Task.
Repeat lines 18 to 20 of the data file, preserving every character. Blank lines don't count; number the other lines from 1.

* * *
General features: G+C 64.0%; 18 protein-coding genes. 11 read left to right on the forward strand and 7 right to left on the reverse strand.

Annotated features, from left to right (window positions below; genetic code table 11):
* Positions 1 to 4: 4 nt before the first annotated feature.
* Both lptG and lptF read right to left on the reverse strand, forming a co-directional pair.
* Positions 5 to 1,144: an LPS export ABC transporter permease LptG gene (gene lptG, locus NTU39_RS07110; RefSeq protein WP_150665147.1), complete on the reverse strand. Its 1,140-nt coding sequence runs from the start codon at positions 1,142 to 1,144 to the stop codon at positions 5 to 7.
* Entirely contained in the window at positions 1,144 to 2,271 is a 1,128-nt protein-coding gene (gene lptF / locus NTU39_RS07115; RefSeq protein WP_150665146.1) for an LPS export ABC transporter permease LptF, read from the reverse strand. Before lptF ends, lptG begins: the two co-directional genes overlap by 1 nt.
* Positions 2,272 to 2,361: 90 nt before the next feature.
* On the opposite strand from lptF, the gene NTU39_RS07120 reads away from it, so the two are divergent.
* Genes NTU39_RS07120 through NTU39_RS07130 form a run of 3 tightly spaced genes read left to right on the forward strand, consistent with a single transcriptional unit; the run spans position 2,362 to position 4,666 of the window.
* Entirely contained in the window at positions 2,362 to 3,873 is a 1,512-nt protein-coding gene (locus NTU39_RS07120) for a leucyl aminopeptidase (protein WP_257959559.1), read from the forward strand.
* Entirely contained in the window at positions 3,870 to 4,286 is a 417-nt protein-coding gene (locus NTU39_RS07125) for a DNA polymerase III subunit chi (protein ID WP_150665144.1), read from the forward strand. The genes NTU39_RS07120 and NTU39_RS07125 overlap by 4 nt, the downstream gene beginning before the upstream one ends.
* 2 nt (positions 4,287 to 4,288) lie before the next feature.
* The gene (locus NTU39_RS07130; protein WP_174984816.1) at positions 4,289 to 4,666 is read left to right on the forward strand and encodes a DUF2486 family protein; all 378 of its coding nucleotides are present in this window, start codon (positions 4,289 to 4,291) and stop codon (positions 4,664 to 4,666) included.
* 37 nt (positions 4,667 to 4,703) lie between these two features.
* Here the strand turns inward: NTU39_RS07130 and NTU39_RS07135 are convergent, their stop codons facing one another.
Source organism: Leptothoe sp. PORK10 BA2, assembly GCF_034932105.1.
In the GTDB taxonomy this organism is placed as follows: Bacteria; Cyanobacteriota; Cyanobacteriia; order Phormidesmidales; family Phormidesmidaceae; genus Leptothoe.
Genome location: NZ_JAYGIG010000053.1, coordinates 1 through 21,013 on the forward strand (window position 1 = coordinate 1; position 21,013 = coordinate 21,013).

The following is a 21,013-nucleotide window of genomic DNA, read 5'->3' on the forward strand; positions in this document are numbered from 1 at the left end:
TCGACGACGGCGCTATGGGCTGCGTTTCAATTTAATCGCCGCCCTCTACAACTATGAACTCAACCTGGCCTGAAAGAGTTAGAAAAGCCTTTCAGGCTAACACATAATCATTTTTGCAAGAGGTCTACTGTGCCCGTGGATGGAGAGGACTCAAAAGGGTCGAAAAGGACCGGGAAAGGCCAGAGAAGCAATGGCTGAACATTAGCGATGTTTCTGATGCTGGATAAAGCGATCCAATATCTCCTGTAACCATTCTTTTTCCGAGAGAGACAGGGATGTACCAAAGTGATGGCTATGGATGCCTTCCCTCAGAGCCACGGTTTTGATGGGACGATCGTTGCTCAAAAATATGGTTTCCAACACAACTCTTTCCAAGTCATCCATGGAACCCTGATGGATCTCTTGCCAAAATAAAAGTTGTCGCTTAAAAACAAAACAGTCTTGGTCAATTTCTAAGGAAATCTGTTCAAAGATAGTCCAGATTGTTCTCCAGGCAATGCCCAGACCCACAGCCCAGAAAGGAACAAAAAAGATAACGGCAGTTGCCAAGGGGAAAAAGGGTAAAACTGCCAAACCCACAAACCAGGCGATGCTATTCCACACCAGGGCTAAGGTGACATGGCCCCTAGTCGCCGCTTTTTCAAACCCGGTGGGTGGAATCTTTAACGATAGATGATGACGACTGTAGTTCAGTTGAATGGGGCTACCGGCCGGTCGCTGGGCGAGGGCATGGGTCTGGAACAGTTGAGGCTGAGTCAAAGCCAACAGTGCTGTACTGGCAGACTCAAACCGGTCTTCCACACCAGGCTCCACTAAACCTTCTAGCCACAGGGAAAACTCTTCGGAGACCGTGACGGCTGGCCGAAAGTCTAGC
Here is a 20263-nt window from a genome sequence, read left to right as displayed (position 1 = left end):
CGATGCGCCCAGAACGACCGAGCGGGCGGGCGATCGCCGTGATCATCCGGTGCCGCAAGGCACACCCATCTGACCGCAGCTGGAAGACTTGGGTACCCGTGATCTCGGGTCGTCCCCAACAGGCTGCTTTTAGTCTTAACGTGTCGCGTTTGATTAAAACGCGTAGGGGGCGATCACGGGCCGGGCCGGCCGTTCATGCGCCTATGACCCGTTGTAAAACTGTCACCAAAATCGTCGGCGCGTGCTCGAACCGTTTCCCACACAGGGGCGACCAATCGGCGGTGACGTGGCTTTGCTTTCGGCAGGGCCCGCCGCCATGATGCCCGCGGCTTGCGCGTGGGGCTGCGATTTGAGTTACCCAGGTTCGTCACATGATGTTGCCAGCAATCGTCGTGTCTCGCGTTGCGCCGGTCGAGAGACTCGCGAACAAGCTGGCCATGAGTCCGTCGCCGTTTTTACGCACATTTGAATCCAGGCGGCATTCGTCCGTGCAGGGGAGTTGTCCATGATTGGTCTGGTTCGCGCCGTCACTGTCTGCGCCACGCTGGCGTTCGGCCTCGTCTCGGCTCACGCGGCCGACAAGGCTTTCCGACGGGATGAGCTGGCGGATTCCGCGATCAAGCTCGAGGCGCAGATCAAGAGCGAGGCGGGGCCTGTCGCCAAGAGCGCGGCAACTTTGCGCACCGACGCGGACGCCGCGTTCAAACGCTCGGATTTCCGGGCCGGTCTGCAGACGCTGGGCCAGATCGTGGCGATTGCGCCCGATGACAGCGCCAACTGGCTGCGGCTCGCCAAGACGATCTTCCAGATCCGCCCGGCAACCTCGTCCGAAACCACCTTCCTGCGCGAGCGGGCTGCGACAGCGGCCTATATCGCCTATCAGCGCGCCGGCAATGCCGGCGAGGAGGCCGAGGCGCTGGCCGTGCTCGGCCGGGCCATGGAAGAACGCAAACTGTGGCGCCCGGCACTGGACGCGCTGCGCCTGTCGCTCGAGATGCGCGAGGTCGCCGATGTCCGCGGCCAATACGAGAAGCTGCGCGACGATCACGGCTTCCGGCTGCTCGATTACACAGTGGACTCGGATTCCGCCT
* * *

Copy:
Genome location: NZ_JAYGIG010000053.1, coordinates 1 through 21,013 on the forward strand (window position 1 = coordinate 1; position 21,013 = coordinate 21,013).

The following is a 21,013-nucleotide window of genomic DNA, read 5'->3' on the forward strand; positions in this document are numbered from 1 at the left end:
TCGACGACGGCGCTATGGGCTGCGTTTCAATTTAATCGCCGCCCTCTACAACTATGAACTCAACCTGGCCTGAAAGAGTTAGAAAAGCCTTTCAGGCTAACACATAATCATTTTTGCAAGAGGTCTACTGTGCCCGTGGATGGAGAGGACTCAAAAGGGTCGAAAAGGACCGGGAAAGGCCAGAGAAGCAATGGCTGAACATTAGCGATGTTTCTGATGCTGGATAAAGCGATCCAATATCTCCTGTAACCATTCTTTTTCCGAGAGAGACAGGGATGTACCAAAGTGATGGCTATGGATGCCTTCCCTCAGAGCCACGGTTTTGATGGGACGATCGTTGCTCAAAAATATGGTTTCCAACACAACTCTTTCCAAGTCATCCATGGAACCCTGATGGATCTCTTGCCAAAATAAAAGTTGTCGCTTAAAAACAAAACAGTCTTGGTCAATTTCTAAGGAAATCTGTTCAAAGATAGTCCAGATTGTTCTCCAGGCAATGCCCAGACCCACAGCCCAGAAAGGAACAAAAAAGATAACGGCAGTTGCCAAGGGGAAAAAGGGTAAAACTGCCAAACCCACAAACCAGGCGATGCTATTCCACACCAGGGCTAAGGTGACATGGCCCCTAGTCGCCGCTTTTTCAAACCCGGTGGGTGGAATCTTTAACGATAGATGATGACGACTGTAGTTCAGTTGAATGGGGCTACCGGCCGGTCGCTGGGCGAGGGCATGGGTCTGGAACAGTTGAGGCTGAGTCAAAGCCAACAGTGCTGTACTGGCAGACTCAAACCGGTCTTCCACACCAGGCTCCACTAAACCTTCTAGCCACAGGGAAAACTCTTCGGAGACCGTGACGGCTGGCCGAAAGTCTAGC